I have the pleasure of running the Getty Villa Teen Apprentice Program (ViTA). Each year our goal is to open the museum from top to bottom to young people interested in the arts and introduce them to the variety of jobs it takes to run a cultural institution. This year, a talented group of eleven students from ten schools around Los Angeles have explored deep and wide within the museum.

The 2011-12 Villa Teen Apprentices

The 2011–12 Villa Teen Apprentices. Left to right, front row: Ellie O’Neill, Aurelia Friedman, Tyler Hendrickson. Left to right, back row: Victor Beteta, Talia Beltran, Kelly Bertrando, Emily Dorrell, Angelina Pizzulli, Lekha Jandhyala, Chloe Cipolla. (Not pictured: Remi Zimmerman)

Our groups are always eclectic, but never more so than this year, when the mix ended up being funky and fun. To give an example, throughout the year the ViTAs meet staff from around the Museum and learn about their jobs, then turn that knowledge to creative projects. A favorite project this year was to imagine your ideal museum. Here’s a sample of the concepts our apprentices invented:

“My dream museum…would be people’s rooms. I feel like the way people decorate their rooms says a lot about the person. Displayed knick-knacks would include photo montages, pencil holders, books, and journals, just so the visitors could dive into the room owner’s life.” —Lekha Jandhyala

“My dream museum is one detailing the history of American pop culture from the 1900s to present day. The museum would be split into four different sections: Music, Literature, Film & Television, and Everyday Life. Each section would be arranged chronologically and have a collection of photographs, memorabilia, posters, primary documents, interviews, advertisements, and clips from news sources (both paper and digital). I’ve always been really interested in anthropology and the way American culture has evolved, and particularly why certain trends become popular at different time periods.” —Chloe Cipolla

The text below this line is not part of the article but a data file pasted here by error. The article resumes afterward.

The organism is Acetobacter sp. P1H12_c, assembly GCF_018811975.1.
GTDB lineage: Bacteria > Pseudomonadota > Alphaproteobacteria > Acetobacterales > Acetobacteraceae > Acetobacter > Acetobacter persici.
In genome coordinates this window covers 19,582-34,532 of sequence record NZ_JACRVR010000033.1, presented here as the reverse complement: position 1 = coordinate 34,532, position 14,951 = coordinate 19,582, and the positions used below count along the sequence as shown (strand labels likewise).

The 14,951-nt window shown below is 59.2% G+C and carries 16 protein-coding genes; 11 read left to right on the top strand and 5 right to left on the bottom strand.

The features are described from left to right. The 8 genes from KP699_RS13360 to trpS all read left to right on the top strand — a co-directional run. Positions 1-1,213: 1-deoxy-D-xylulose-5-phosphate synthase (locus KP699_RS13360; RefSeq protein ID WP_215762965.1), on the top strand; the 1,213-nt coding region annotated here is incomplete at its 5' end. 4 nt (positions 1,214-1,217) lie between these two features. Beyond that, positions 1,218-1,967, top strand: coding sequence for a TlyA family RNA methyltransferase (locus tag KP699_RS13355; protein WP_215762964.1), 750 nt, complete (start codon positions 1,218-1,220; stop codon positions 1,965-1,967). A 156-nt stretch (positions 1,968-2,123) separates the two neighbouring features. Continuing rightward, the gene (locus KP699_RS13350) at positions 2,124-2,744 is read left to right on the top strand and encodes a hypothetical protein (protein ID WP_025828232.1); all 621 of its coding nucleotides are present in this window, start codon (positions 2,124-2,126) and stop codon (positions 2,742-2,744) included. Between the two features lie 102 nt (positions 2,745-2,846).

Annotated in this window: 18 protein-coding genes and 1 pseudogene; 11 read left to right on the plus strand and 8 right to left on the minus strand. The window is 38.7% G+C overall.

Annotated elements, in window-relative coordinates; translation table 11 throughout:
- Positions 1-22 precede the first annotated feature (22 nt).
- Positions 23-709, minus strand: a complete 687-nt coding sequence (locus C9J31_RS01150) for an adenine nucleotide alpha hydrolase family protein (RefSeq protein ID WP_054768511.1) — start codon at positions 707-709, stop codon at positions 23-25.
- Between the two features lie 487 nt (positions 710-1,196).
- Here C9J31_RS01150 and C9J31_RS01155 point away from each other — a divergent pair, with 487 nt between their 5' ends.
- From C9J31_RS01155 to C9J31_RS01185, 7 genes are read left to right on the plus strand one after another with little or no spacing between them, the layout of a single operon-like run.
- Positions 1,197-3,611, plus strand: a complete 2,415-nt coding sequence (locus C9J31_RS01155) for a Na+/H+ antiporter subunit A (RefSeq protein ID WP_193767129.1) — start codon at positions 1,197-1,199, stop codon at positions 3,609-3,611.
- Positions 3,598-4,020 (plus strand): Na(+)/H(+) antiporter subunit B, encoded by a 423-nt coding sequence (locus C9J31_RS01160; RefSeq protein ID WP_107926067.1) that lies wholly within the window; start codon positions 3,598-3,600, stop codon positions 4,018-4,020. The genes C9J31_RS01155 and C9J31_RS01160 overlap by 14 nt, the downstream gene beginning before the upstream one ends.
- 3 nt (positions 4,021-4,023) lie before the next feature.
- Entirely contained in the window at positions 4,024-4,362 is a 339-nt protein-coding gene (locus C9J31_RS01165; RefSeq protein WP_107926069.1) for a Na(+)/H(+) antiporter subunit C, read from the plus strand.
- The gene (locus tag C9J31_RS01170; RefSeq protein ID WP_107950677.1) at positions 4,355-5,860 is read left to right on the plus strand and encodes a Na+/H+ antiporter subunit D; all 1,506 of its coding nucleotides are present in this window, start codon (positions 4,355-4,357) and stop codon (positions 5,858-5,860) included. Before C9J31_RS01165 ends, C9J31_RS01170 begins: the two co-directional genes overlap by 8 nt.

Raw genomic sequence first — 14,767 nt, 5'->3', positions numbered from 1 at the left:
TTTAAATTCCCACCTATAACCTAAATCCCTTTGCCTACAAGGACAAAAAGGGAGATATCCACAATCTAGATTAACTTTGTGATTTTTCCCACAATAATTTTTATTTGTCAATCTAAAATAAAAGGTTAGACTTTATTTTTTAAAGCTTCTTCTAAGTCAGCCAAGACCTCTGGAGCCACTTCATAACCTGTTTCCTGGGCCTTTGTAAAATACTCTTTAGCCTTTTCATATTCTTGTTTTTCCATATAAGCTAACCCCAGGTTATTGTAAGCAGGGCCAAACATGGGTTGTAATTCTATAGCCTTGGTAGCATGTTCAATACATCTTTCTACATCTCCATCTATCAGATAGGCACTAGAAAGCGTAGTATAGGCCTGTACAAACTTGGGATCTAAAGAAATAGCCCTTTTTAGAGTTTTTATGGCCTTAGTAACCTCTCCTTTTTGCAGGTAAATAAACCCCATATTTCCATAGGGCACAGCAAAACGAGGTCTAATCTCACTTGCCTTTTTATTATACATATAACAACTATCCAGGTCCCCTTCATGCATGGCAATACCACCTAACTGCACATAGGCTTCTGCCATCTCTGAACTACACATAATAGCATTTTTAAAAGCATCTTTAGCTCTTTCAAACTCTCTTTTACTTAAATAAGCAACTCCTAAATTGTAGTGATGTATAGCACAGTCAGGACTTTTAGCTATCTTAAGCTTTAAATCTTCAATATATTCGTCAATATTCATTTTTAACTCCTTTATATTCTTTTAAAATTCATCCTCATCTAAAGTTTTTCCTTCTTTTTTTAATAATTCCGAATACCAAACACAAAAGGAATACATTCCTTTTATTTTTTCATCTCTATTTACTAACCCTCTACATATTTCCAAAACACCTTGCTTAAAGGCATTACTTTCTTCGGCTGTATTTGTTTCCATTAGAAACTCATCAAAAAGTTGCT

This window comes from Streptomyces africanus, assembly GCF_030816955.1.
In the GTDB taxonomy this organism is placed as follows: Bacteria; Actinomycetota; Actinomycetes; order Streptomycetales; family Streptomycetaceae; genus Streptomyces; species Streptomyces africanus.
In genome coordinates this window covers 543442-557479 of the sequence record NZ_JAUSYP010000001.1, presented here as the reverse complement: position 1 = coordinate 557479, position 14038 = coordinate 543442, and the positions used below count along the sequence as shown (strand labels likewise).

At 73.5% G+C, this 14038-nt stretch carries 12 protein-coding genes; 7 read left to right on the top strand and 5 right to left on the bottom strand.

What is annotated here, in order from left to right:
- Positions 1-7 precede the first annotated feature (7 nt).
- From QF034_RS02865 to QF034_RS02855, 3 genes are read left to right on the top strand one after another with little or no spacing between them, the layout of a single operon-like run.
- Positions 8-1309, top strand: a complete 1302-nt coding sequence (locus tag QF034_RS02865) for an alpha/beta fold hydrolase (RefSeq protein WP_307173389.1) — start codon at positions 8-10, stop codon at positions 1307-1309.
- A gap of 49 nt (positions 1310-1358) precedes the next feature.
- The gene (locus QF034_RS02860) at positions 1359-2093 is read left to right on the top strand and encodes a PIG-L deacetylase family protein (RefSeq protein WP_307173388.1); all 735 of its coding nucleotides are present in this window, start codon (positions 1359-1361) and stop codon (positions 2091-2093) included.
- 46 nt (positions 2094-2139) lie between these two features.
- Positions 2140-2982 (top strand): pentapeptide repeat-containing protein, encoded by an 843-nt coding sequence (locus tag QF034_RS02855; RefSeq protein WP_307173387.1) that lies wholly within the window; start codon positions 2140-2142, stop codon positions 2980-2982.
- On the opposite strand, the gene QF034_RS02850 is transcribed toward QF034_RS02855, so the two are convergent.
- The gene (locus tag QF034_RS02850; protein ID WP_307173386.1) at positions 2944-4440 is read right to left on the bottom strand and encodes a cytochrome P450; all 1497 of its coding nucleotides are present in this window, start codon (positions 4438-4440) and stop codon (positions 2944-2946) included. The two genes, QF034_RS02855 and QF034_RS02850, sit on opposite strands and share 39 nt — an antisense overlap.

“I would want to create a museum about ossuaries (sites/containers dedicated to holding skeletal remains). The collection would consist of all the decorated skeletons as well as the bone-lined walls that hold them. I would also include the history of each ossuary and the religious/social reasons it was created. I love how many ossuaries are completely forgotten about, and some have turned into myths. Just because I’m picky about these kinds of things: the two colors repeated throughout the exhibit (doorknobs, wall color, carpet, sign) would be black and a dulled gold.” —Ellie O’Neill

“My dream museum would be the history of alternative subcultures and discuss the unique fashion, status, mentality, “code,” music, etc., surrounding each culture. The exhibit would be divided by group, including mods, beatniks, hippies, punks, ravers, emos, street/hip-hop, metalheads, surfers, skaters, greasers, hipsters and “rude boys.” As the visitors walk through each section, they would be able to learn and create through hands-on activities that reflect the subculture best, for example a booth where you can spray-paint and “mohawk” your hair like a punk or get to make “kandi” bracelets like the ravers.” —Emily Dorrell

“My ideal museum would contain art but would also be a work of art in itself. I believe that everything in life can be considered an art form, so my museum would hopefully follow this belief as best as possible. My favorite art tends to be conceptual and thought-provoking, so I would want to make that the concentration throughout my museum. An experience of the senses is also key: For example: a room with work from the impressionist period may have colored walls with a slight tint of yellow to give a light, optimistic feeling. Scents would breeze through the room, reminiscent of the French countryside, helping the viewer envision the dreamy life and intentions of this time: to capture the essence rather than the details.” —Talia Beltran